Unlike the facts in Craft, however, the record in this case demonstrates that the appellant was in the vicinity of the grocery store at the time the breaking and entering took place. Specifically, at that time, the appellant was in the truck with the brother of one of the suspects apprehended in the store. The time was approximately 11:25 p.m., and the record indicates that the truck, with Pennsylvania license plates, had been in the parking lot near the store shortly prior to the stopping of the truck by police officers and the resulting search and seizure.

Upon all of the above, this Court is of the opinion that the circuit court was correct in concluding that the evidence was sufficient to support the appellant's conviction of aiding and abetting.

All other issues raised by the appellant are without merit.

The final order of the Circuit Court of Wetzel County is hereby affirmed.



[1] The record is unclear as to when, in relation to the search, Larry W. Calvert (the driver of the truck) and the appellant were placed under arrest. The "Report of Criminal Investigation" prepared by Officer Johnston indicates that the arrest took place after the truck was searched.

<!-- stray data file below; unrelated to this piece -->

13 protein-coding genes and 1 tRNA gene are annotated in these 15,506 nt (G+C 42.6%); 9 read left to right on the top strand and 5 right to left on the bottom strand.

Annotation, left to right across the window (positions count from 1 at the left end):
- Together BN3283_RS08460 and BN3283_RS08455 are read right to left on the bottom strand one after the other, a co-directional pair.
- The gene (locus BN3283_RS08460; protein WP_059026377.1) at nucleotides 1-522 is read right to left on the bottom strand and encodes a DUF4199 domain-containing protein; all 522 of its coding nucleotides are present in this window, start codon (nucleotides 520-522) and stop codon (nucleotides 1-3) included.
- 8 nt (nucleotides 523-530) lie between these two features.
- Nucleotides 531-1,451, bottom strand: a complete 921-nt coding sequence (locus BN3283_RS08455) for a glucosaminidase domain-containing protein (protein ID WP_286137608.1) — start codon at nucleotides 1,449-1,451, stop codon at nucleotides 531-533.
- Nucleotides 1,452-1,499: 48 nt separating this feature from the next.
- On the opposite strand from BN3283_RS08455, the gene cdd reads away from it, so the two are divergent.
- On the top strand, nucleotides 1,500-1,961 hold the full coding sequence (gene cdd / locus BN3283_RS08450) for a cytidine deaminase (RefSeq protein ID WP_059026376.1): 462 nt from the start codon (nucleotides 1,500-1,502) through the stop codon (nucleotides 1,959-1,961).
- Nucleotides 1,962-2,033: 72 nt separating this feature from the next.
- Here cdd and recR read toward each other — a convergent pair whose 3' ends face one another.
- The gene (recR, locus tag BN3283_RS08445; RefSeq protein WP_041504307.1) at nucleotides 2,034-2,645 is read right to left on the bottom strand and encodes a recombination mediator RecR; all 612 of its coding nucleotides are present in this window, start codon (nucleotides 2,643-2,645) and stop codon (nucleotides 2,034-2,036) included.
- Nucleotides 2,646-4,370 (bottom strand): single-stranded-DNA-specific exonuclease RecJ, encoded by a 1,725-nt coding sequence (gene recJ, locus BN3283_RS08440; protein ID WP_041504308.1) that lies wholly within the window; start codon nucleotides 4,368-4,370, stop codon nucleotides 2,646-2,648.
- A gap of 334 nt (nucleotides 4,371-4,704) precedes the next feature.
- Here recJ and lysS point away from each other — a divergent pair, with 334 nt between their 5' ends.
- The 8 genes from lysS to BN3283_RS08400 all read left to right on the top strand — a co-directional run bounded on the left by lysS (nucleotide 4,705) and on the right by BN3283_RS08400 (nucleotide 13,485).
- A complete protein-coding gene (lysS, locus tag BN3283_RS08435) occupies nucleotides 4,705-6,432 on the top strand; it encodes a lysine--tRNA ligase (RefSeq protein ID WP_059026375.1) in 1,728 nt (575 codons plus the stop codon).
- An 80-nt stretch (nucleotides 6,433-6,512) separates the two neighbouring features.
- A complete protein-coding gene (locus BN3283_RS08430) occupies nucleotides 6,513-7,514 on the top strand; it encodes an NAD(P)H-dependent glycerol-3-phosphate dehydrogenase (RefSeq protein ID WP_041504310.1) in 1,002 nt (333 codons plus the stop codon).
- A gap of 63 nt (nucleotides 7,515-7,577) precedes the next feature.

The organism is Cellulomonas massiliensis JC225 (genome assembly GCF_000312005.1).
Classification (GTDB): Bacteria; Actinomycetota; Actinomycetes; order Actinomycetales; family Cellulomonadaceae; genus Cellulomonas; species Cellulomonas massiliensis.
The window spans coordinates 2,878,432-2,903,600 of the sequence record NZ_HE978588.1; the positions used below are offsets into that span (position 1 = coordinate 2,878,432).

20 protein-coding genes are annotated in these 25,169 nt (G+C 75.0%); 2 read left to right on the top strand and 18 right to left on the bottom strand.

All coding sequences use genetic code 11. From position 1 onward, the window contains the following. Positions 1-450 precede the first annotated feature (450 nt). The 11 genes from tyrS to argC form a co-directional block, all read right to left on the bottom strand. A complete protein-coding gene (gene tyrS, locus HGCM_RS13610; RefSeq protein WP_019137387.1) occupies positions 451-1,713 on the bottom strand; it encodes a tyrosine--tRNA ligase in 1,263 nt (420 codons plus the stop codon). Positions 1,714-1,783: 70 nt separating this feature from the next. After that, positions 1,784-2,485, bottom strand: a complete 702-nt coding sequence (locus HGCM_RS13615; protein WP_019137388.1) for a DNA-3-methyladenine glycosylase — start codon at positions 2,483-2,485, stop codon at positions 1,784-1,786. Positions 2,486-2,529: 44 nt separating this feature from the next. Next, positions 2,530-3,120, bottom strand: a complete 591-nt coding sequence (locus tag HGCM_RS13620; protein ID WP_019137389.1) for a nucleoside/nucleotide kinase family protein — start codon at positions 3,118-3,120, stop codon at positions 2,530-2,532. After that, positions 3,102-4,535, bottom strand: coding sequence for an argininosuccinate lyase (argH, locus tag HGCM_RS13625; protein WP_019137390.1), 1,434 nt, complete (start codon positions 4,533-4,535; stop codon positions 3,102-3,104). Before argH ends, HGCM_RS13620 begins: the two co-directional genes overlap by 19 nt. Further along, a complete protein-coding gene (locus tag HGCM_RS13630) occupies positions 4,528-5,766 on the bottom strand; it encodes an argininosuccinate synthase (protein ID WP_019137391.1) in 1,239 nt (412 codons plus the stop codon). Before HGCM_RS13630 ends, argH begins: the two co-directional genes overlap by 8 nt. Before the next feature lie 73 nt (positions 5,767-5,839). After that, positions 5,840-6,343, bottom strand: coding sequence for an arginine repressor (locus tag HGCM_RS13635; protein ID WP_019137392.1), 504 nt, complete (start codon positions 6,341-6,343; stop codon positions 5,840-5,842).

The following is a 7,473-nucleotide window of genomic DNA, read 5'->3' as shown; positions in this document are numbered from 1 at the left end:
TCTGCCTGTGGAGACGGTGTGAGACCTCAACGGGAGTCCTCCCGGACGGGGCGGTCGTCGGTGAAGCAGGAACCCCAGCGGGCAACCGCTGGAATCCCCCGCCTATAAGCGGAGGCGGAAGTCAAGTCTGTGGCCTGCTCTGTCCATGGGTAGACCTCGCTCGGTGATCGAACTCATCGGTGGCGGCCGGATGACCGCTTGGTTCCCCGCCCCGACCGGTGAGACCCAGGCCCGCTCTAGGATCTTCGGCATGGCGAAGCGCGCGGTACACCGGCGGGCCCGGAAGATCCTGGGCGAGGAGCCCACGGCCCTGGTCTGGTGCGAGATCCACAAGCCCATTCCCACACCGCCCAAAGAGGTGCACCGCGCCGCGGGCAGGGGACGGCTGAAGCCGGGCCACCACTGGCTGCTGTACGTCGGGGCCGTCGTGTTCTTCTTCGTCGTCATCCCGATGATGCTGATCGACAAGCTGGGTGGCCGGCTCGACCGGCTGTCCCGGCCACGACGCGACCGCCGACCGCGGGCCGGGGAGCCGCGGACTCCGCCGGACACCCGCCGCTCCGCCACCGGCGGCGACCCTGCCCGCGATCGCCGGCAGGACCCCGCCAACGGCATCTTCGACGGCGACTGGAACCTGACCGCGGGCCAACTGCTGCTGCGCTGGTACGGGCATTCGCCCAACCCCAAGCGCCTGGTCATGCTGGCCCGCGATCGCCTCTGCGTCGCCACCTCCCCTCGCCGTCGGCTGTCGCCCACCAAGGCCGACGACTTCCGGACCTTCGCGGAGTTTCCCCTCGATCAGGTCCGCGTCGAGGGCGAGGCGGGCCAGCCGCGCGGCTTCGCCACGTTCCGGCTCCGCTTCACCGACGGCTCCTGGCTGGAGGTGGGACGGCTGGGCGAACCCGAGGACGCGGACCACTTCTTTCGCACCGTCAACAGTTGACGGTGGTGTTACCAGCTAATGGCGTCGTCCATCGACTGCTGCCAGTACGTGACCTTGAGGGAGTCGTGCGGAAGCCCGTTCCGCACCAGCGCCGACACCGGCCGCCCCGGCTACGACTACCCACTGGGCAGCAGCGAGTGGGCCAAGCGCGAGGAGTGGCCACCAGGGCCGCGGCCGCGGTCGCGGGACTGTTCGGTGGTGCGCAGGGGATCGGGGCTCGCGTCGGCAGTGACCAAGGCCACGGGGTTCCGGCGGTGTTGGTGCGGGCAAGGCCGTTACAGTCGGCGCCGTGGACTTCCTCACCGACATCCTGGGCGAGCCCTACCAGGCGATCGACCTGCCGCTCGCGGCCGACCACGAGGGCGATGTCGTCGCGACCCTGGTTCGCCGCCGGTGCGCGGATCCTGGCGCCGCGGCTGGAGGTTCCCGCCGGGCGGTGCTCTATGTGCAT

The record is also unclear with respect to the wallet of Larry W. Calvert. That wallet may have been located by the officers in the glove compartment of the truck with the two wallets of the suspects apprehended in the store. On the other hand, Larry W. Calvert may have been carrying his wallet on the night of the offense. No wallet belonging to the appellant was found during the period in question.

[2] Defense counsel neither before the appellant's trial nor during the trial moved to suppress evidence with respect to the search of the truck. At a pre-trial hearing conducted on November 6, 1980, the following dialogue took place involving the trial judge, defense counsel (Rogers) and the assistant prosecuting attorney (Starkey):

Mr. Rogers: Very good, Your Honor. The last thing I would just like to have noted for the record is I think there is going to be a search and seizure problem in this case with regard to the search of the vehicle which the defendant was occupying. I do not intend to raise that question, however, until the trial....

The Court: That is a search of the vehicle made without a warrant, a warrantless search?

Mr. Rogers: Right.


Mr. Starkey: I would ask that a hearing be set in that matter prior to trial.

The Court: It will be set. Where is that motion, Mr. Rogers?